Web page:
Spain: Harvest started in Murcia and Alicante
The table grape harvest started in Murcia around the usual time of the season with somewhat smaller volumes and some quality problems caused by rainfall during the fruit setting. Murcia grows 90% of the seedless grapes in Spain. A little further north, in Alicante, the harvest is also starting at this time. The first batches of Superior seedless white grapes and of the red Itumfifteen variety, which Murcia growers have heavily relied on because of their organoleptic qualities and yield per hectare, are now arriving on the markets. There is still uncertainty about how the market will react; however, the good results in the stone fruit market have led the sector to feel optimistic.

Spanish exporters expect strong competition from Egypt. More grapes are being shipped from Egypt to Europe because the country is not doing well in the Chinese market this year. Last year, Spain was able to export grapes to Vietnam and China. Things went well in Vietnam, but eventually it was no longer possible to export grapes to China because of the rainfall recorded in Spain between the middle and the end of the season, which made the grapes unsuitable to be shipped to such a faraway destination. The Spanish table grape sector is now working to open markets in Thailand and Taiwan.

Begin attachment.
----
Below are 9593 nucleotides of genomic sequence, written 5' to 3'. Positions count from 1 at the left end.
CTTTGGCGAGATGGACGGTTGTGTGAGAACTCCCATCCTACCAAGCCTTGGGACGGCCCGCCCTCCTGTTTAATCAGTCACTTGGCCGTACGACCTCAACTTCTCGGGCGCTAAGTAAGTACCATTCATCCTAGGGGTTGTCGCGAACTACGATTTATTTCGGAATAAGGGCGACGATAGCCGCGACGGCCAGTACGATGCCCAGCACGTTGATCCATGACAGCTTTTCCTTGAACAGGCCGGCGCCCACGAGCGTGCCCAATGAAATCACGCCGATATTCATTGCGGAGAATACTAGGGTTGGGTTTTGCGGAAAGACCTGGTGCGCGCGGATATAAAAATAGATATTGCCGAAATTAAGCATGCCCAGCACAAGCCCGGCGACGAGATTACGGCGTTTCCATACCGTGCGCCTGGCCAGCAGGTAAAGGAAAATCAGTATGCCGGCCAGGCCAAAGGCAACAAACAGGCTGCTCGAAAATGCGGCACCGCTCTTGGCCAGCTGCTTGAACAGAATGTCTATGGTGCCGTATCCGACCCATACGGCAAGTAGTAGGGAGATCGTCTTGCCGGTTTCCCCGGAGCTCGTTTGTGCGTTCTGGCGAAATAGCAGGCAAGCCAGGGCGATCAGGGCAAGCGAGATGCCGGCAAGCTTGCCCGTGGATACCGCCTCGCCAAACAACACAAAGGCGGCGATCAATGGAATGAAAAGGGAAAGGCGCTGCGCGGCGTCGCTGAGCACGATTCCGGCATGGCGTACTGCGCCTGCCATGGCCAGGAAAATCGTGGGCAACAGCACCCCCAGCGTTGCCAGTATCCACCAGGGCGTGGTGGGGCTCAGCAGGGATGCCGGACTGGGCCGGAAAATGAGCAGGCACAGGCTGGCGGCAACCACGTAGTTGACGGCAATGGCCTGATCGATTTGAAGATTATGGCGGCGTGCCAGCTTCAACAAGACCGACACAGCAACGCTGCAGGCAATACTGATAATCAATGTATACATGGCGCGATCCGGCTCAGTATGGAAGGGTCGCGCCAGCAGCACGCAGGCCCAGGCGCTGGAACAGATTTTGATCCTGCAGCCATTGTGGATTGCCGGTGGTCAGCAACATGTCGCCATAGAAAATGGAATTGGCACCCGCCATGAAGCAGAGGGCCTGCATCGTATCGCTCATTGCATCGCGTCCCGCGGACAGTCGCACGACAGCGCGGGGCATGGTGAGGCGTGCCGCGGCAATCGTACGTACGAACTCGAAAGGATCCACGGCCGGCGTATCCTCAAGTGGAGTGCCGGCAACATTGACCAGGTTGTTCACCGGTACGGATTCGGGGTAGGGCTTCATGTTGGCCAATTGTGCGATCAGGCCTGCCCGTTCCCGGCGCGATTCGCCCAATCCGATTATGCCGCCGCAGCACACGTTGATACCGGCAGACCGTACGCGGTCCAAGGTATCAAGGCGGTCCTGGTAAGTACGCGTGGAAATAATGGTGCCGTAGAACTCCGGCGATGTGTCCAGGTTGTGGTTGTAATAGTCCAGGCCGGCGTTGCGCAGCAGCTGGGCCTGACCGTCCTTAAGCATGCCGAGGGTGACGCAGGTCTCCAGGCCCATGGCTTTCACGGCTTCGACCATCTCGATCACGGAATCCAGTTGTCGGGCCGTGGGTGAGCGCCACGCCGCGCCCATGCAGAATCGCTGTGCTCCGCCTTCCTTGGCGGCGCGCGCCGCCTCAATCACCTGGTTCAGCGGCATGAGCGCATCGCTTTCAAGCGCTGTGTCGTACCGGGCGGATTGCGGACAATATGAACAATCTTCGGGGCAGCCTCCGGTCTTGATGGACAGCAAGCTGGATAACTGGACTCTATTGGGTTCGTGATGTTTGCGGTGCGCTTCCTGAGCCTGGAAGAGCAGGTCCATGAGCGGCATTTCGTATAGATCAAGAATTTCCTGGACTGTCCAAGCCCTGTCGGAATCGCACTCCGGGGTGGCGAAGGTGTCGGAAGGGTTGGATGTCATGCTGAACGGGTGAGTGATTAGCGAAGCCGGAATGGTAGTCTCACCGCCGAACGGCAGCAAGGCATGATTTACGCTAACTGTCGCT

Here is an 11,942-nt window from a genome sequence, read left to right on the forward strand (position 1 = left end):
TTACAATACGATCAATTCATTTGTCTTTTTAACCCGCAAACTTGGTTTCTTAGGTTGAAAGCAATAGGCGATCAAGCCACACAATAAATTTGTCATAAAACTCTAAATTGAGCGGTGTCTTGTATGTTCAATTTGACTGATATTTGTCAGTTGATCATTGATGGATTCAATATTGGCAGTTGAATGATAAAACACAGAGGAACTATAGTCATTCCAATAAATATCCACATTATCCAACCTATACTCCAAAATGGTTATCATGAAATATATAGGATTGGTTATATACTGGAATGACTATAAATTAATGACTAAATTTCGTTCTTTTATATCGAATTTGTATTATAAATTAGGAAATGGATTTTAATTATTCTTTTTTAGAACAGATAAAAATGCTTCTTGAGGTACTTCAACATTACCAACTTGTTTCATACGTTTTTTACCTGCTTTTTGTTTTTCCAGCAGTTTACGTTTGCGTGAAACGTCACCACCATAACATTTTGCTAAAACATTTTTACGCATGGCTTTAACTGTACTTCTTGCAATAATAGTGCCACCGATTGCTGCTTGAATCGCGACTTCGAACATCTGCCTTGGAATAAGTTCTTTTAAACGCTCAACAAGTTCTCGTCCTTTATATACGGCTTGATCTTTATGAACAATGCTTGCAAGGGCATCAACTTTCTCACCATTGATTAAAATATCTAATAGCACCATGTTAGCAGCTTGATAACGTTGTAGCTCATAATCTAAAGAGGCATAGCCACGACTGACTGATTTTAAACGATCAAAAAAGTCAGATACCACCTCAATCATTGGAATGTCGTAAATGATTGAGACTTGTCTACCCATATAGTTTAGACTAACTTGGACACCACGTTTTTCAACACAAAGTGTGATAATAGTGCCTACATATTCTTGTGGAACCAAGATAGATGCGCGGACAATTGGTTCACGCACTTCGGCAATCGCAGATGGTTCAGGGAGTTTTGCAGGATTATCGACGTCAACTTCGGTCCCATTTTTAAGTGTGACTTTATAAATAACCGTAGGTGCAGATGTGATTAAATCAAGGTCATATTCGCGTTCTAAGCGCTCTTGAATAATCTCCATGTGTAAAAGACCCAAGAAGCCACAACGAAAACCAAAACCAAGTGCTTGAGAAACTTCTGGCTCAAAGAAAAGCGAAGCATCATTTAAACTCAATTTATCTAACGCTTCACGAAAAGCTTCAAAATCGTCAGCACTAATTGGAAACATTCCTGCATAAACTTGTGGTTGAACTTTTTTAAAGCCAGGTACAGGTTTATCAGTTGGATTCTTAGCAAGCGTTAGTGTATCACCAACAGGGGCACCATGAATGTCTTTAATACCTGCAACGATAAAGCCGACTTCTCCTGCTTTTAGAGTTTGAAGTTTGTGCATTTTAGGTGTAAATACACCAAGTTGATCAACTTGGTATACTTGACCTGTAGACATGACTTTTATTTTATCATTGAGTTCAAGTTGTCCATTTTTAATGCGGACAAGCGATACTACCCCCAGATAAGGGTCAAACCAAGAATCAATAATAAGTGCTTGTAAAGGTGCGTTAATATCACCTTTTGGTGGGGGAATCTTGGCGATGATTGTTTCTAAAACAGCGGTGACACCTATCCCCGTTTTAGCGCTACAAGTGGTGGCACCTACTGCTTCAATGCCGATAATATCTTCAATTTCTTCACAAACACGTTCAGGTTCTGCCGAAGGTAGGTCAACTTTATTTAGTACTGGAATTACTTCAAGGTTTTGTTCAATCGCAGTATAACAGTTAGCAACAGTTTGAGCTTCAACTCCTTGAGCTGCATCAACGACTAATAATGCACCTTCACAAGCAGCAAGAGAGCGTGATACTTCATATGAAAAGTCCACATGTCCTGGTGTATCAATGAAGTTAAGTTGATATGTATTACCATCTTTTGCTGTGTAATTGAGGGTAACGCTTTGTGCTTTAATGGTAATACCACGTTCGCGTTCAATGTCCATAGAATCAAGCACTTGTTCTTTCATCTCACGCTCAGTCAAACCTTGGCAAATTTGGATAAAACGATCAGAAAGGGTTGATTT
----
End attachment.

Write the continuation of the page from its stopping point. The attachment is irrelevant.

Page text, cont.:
Labor shortages and climate change are increasingly greater challenges. Fortunately, the sector is not short of workers this year. Due to the state of alarm in Spain because of the coronavirus, many people in the country were out of work and ended up in agriculture as an alternative. But as the restrictions are lifted, those people will likely stop working in the sector. It remains a challenge for producers to continue growing their crops without being certain that they will have enough workers. The strong temperature fluctuations in spring seem to be becoming the rule in recent years. There were periods of high temperatures in early spring that were suddenly followed by weeks of cold. This results in uneven growth on the trees, which means that more workers are needed, as the harvesting must be carried out more often and more attention needs to be paid to the sorting.

Italy: Prices for Sicilian grapes lower than expected